Sebastian Farquhar, Yarin Gal
Privacy in Machine Learning and Artificial Intelligence workshop, ICML, 2018
[Paper] [BibTex]
Link to this publication

Loss-Calibrated Approximate Inference in Bayesian Neural Networks

Current approaches in approximate inference for Bayesian neural networks minimise the Kullback-Leibler divergence to approximate the true posterior over the weights. However, this approximation is without knowledge of the final application, and therefore cannot guarantee optimal predictions for a given task. To make more suitable task-specific approximations, we introduce a new loss-calibrated evidence lower bound for Bayesian neural networks in the context of supervised learning, informed by Bayesian decision theory. By introducing a lower bound that depends on a utility function, we ensure that our approximation achieves higher utility than traditional methods for applications that have asymmetric utility functions. Furthermore, in using dropout inference, we highlight that our new objective is identical to that of standard dropout neural networks, with an additional utility-dependent penalty term. We demonstrate our new loss-calibrated model with an illustrative medical examp... [full abstract]


Adam D. Cobb, Stephen J. Roberts, Yarin Gal
Theory of deep learning workshop, ICML, 2018
[arXiv] [Code] [BibTex]
Link to this publication

Towards Robust Evaluations of Continual Learning

Continual learning experiments used in current deep learning papers do not faithfully assess fundamental challenges of learning continually, masking weak-points of the suggested approaches instead. We study gaps in such existing evaluations, proposing essential experimental evaluations that are more representative of continual learning’s challenges, and suggest a re-prioritization of research efforts in the field. We show that current approaches fail with our new evaluations and, to analyse these failures, we propose a variational loss which unifies many existing solutions to continual learning under a Bayesian framing, as either ‘prior-focused’ or ‘likelihood-focused’. We show that while prior-focused approaches such as EWC and VCL perform well on existing evaluations, they perform dramatically worse when compared to likelihood-focused approaches on other simple tasks.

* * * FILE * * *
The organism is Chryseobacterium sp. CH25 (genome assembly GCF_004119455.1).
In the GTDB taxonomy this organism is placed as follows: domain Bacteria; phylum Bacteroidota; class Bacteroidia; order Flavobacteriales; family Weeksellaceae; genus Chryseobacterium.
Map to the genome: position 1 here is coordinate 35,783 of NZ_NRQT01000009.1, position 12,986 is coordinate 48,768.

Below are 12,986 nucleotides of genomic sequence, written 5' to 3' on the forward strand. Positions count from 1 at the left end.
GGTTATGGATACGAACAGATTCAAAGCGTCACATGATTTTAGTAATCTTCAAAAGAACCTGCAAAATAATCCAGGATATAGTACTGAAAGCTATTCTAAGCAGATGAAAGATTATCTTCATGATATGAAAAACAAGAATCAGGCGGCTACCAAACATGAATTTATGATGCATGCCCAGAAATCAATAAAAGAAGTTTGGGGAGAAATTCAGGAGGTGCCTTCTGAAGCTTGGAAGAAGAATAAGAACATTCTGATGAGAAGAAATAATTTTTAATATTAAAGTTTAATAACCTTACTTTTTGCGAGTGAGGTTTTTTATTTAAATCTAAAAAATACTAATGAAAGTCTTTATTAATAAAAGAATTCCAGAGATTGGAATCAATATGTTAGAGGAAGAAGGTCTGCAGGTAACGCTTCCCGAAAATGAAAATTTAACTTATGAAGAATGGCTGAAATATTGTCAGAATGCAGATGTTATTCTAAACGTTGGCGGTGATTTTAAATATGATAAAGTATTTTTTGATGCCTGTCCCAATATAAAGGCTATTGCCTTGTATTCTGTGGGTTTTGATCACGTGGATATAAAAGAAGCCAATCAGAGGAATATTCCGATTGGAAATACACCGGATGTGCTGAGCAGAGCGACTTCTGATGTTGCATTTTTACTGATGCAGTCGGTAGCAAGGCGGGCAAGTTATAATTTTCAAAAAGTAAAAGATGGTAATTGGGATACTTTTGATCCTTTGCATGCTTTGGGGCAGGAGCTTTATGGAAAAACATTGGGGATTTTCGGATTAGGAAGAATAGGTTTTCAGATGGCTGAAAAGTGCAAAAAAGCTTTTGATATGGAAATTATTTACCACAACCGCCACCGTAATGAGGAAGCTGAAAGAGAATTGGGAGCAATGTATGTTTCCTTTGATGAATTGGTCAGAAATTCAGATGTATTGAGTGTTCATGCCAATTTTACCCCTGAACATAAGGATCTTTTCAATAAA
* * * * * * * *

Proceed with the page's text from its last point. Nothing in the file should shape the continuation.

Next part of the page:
Sebastian Farquhar, Yarin Gal
Lifelong Learning: A Reinforcement Learning Approach workshop, ICML, 2018
[arXiv] [BibTex]
Link to this publication

Understanding Measures of Uncertainty for Adversarial Example Detection

Measuring uncertainty is a promising technique for detecting adversarial examples, crafted inputs on which the model predicts an incorrect class with high confidence. But many measures of uncertainty exist, including predictive entropy and mutual information, each capturing different types of uncertainty. We study these measures, and shed light on why mutual information seems to be effective at the task of adversarial example detection. We highlight failure modes for MC dropout, a widely used approach for estimating uncertainty in deep models. This leads to an improved understanding of the drawbacks of current methods, and a proposal to improve the quality of uncertainty estimates using probabilistic model ensembles. We give illustrative experiments using MNIST to demonstrate the intuition underlying the different measures of uncertainty, as well as experiments on a real world Kaggle dogs vs cats classification dataset.


Lewis Smith, Yarin Gal
UAI, 2018
[Paper] [arXiv] [BibTex]
Link to this publication

Vprop: Variational Inference using RMSprop

Many computationally-efficient methods for Bayesian deep learning rely on continuous optimization algorithms, but the implementation of these methods requires significant changes to existing code-bases. In this paper, we propose Vprop, a method for variational inference that can be implemented with two minor changes to the off-the-shelf RMSprop optimizer. Vprop also reduces the memory requirements of Black-Box Variational Inference by half. We derive Vprop using the conjugate-computation variational inference method, and establish its connections to Newton’s method, natural-gradient methods, and extended Kalman filters. Overall, this paper presents Vprop as a principled, computationally-efficient, and easy-to-implement method for Bayesian deep learning.


Mohammad Emtiyaz Khan, Zuozhu Liu, Voot Tangkaratt, Yarin Gal
Bayesian Deep Learning workshop, NIPS, 2017
[Paper] [arXiv] [BibTex]
Link to this publication

More publications here: publications

Are you looking to do a PhD in machine learning? Did you do a PhD in another field and want to do a postdoc in machine learning? Would you like to visit the group?

How to apply


Contact

We are located at
Department of Computer Science, University of Oxford
Wolfson Building
Parks Road
OXFORD
OX1 3QD
UK
Twitter: @OATML_Oxford
Github: OATML
Email: oatml@cs.ox.ac.uk